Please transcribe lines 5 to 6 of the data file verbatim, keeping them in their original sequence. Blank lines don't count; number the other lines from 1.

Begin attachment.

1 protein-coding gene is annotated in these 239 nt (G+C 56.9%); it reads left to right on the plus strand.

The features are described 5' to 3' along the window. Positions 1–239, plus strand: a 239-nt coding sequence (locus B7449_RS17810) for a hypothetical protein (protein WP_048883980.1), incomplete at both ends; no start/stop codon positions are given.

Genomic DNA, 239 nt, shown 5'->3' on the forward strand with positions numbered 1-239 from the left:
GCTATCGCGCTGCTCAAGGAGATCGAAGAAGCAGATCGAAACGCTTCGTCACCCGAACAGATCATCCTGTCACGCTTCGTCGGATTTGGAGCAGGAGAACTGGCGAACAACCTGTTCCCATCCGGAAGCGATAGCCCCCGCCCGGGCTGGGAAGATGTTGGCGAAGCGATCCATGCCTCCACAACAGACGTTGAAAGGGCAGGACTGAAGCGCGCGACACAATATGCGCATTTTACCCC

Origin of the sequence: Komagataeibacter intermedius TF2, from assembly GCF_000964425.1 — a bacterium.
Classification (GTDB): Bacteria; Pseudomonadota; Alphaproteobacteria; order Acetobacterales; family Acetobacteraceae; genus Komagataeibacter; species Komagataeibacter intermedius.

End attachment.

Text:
Origin of the sequence: Komagataeibacter intermedius TF2, from assembly GCF_000964425.1 — a bacterium.
Classification (GTDB): Bacteria; Pseudomonadota; Alphaproteobacteria; order Acetobacterales; family Acetobacteraceae; genus Komagataeibacter; species Komagataeibacter intermedius.